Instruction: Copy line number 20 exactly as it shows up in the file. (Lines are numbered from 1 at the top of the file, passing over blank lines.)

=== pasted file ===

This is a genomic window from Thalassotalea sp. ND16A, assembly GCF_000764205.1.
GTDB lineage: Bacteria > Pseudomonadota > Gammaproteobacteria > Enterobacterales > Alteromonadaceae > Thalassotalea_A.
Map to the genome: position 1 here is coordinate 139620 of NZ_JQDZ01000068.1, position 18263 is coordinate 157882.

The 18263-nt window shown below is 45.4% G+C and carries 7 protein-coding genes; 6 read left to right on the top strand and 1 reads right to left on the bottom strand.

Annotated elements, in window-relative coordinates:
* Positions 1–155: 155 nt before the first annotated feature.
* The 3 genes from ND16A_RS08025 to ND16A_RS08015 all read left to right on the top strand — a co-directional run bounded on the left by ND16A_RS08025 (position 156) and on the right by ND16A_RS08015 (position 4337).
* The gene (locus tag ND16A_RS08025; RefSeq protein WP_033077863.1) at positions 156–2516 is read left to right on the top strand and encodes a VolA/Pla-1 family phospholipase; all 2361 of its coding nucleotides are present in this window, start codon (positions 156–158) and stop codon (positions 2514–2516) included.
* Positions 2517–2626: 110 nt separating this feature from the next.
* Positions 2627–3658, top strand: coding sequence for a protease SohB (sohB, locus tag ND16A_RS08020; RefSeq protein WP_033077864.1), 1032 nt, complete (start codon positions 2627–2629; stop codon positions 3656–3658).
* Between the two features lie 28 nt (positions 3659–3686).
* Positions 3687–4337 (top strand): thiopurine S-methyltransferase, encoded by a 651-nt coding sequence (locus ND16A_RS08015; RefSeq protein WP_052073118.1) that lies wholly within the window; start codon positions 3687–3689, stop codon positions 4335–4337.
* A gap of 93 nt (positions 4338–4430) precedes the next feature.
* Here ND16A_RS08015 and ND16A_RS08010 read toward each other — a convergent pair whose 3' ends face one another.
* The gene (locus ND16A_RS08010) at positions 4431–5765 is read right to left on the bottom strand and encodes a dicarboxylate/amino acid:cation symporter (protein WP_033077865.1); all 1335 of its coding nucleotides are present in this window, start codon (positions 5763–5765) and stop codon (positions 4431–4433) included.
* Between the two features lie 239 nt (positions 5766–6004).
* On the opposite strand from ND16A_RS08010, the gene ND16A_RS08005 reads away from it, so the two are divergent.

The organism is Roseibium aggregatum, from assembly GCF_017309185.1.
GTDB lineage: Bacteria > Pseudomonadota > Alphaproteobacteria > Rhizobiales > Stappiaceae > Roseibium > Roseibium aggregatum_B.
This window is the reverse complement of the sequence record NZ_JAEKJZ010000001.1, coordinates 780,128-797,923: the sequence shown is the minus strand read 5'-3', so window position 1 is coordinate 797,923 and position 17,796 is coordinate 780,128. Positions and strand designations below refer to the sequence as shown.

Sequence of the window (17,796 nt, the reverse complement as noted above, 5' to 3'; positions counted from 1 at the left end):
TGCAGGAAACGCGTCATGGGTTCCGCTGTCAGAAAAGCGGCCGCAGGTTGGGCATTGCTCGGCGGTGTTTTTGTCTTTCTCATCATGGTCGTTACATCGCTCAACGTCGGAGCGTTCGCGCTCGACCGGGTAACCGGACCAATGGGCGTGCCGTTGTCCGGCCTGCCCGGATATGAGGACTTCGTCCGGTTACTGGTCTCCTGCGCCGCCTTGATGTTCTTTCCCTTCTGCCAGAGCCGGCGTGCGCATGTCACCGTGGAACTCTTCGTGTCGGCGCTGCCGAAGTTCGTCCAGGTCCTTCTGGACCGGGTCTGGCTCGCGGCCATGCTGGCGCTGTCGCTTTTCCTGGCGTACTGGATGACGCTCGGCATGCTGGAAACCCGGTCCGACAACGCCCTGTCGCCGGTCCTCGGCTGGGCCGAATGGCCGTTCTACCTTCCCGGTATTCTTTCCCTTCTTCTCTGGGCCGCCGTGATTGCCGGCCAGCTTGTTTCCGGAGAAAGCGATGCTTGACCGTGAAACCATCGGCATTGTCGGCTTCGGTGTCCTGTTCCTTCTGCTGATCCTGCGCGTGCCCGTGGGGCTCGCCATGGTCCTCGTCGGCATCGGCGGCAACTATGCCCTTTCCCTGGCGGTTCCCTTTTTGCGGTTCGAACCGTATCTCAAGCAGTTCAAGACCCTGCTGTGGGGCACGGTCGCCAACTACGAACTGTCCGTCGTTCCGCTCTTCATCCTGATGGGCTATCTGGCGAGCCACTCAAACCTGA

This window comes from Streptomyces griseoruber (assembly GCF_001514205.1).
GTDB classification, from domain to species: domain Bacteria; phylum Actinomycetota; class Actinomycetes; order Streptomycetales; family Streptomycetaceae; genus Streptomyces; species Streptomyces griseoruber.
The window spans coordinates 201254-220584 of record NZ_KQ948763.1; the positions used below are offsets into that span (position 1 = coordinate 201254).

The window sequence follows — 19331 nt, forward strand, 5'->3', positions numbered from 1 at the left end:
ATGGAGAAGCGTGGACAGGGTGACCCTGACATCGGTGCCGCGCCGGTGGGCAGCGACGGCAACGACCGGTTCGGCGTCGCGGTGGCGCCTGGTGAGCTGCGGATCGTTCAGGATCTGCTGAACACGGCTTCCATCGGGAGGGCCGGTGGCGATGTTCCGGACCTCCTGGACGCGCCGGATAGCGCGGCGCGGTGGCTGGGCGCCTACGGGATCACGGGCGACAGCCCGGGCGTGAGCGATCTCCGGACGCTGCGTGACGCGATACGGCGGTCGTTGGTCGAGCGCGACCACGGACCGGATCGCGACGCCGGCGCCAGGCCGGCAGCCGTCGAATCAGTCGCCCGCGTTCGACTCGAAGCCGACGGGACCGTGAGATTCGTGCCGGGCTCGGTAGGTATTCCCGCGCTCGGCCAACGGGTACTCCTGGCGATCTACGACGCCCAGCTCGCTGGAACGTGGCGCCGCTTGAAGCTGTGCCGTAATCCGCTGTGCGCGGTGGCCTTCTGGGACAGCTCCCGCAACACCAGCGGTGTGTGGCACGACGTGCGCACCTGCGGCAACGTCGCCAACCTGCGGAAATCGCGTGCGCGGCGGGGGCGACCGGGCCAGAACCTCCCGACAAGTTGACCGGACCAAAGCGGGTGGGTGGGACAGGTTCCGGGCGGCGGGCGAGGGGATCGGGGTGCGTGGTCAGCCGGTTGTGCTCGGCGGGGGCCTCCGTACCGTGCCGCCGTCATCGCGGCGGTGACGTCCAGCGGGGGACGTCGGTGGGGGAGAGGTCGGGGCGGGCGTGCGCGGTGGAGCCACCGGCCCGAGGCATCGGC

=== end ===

This window is the reverse complement of the sequence record NZ_JAEKJZ010000001.1, coordinates 780,128-797,923: the sequence shown is the minus strand read 5'-3', so window position 1 is coordinate 797,923 and position 17,796 is coordinate 780,128. Positions and strand designations below refer to the sequence as shown.